NRF rates UP molecular biologist/virologist as C1 researcher

Posted on May 31, 2024

Professor Celia Abolnik of the Faculty of Veterinary Science at the University of Pretoria (UP) is one of several UP academics who made the National Research Foundation’s (NRF) rating list earlier this year. Prof Abolnik is a molecular biologist/virologist with a special interest in avian diseases.

“As the SARChI [South African Research Chairs Initiative] Chair in Poultry Heath and Production (the only such chair in the faculty), I am mandated to investigate and develop tools to mitigate diseases that have an impact on the health of the national flock, on which our food security depends, and those that may affect human health too,” she explains.

The NRF’s C category recognises established researchers who have a sustained record of productivity in their field.

The C1 rating was a level up from C2 at the last round. Prof Abolnik says this time around, her research focused on accomplishments in avian influenza, a disease that has implications for both animal and human health.

“One mistake I made in the previous round of rating, which resulted in me staying at the same level, was to be too broad in the scope of my work; I work on many different poultry diseases,” she explains.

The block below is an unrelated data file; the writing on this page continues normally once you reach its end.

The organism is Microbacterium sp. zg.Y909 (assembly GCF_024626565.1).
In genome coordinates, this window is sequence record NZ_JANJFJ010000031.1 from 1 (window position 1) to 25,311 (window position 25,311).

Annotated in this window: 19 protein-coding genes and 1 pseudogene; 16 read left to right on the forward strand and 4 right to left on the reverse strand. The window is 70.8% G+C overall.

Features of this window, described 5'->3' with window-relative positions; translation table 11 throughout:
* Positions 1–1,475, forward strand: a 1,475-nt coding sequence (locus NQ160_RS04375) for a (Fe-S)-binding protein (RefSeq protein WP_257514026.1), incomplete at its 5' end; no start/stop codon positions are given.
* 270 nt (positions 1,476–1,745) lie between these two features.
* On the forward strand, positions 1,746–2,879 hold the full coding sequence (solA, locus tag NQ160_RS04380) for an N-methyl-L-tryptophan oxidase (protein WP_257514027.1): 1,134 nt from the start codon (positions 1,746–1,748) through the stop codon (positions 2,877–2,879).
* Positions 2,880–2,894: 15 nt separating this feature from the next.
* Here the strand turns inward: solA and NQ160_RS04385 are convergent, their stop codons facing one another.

According to the foundation, its goal is to create innovative funding instruments, advance research career development, increase public science engagement and establish leading-edge research platforms that will transform the scientific landscape and inspire a representative research community to aspire to global competitiveness. 

Prof Abolnik adds that being rated by the NRF can be a daunting process and to get onto the first rung of the ladder is the most difficult part.

“A young or emerging researcher needs to have a body of work that was published independently of a PhD supervisor,” she says. “In my case, I had worked independently on my PhD from the outset as a researcher at the Agricultural Research Council-Onderstepoort Veterinary Research institute. My supervisor was only appointed fairly close to me submitting my thesis. I had five or six peer-reviewed journal papers already out by then.”

As for her career, Prof Abolnik is looking forward to seeing how far she and other researchers can push plant-expressed vaccine technology for animal diseases.

- Author Xolani Mathibela

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